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Children and Nature Initiative Aims to Reduce Youth Obesity, Disease

Using a train-the-trainer program that enlists healthcare providers to train their colleagues, the National Environmental Education Foundation recently launched an initiative designed to help pediatric healthcare professionals improve children’s health by “prescribing” outdoor activity.

The Children and Nature Initiative, which kicked off at the Prospect Park Zoo and Audubon Center in Brooklyn, N.Y., is training healthcare workers to be “nature champions,” who will, in turn, train other providers to refer families to parks, nature centers or wildlife refuges within economically, racially and culturally diverse communities. The initiative is based on NEEF’s research article “Using Nature and Outdoor Activity to Improve Children’s Health,” which was published in the May 2010 issue of Current Problems of Pediatric and Adolescent Health Care.

“This program addresses two important issues — preventing serious health conditions like obesity and diabetes and reconnecting children to nature,” said Leyla McCurdy, senior director of NEEF’s Health Environment program, in a news release. “Unstructured outdoor activity may improve children’s health by increasing physical activity, reducing stress and serving as a support mechanism for attention disorders. By giving healthcare providers this training, and by connecting them to local nature sites to refer families to safe and accessible outdoor areas, we are working together with parents to encourage children to spend more time outdoors to protect their health.”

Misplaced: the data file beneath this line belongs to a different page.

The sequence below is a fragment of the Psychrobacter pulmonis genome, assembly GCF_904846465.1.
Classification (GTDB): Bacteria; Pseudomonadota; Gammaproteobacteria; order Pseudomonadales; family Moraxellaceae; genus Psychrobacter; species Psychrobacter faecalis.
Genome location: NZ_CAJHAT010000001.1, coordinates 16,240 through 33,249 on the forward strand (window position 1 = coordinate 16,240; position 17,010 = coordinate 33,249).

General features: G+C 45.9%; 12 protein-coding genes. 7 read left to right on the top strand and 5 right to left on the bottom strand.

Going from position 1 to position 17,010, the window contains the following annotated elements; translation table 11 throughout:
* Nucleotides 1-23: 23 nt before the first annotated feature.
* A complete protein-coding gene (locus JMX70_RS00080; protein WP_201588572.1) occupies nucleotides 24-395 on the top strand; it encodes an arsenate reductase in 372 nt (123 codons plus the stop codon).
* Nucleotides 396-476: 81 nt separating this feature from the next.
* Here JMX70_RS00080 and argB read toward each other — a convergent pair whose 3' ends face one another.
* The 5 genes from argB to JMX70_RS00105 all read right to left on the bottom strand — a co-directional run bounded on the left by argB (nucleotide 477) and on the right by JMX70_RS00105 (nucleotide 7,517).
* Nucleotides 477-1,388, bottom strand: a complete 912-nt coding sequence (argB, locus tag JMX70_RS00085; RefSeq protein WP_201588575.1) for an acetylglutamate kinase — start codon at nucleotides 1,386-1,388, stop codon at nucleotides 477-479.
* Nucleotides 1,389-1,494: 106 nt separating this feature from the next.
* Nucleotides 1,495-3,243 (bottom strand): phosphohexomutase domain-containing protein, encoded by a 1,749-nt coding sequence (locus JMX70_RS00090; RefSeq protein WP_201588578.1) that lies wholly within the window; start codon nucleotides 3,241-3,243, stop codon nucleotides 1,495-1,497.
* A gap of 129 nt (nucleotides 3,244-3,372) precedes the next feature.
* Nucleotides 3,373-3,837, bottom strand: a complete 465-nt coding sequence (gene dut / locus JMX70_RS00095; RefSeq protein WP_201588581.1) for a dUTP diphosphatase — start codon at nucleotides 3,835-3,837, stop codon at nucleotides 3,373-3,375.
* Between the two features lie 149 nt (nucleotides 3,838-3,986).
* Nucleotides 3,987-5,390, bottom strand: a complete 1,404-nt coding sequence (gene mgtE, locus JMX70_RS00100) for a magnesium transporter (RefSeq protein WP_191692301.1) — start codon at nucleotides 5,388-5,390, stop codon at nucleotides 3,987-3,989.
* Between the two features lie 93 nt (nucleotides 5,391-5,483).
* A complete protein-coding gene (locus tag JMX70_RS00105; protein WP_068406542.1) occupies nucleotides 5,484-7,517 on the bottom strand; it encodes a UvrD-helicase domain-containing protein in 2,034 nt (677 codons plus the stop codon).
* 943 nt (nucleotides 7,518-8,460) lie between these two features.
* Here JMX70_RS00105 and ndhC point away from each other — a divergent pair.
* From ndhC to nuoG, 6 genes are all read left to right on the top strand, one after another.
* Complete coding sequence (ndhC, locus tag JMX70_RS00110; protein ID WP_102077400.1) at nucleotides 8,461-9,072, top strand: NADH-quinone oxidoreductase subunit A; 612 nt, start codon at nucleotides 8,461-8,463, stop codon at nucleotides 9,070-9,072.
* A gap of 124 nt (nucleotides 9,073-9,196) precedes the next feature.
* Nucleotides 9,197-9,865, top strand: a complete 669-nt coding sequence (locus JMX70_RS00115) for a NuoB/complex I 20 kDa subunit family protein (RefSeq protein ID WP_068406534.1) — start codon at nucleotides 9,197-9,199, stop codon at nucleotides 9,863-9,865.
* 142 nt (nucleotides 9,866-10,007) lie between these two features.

Online resources include a fact sheet, pediatric environmental history forms and prescription pads in English and Spanish, and are available at www.neefusa.org/health/children_nature.htm.

Maura Porricolo, RN, was one of four nurse practitioners to be trained as a nature champion.

Maura Porricolo, RN, DrNP(c), a pediatric NP at Jacobi Medical Center in the Bronx, was one of four NP trainees at the Brooklyn site. “The connection between children’s health and the outdoors sparked my interest,” she said. “I saw the nature champion role as a marriage between passions I’ve treasured throughout life — health and being outdoors.”

The nurses were asked to remember their own childhoods and the outdoor activities in which they participated. “This highlighted the contradiction in today’s children who are bombarded by a digital world,” Porricolo said.

The 40 healthcare professionals already trained as champions will train 30 other providers, each within two years. Porricolo will focus her training in the New York area and says she is excited to get started, noting that local National Association of Pediatric Nurse Practitioners chapters and her coworkers will be her first contacts. “I’ve been looking for an initiative to foster health in children at non-traditional healthcare settings,” she said. “I think I found a new project.”

By | 2020-04-15T14:26:35-04:00 July 26th, 2010|Categories: New York/New Jersey Metro, Regional|0 Comments

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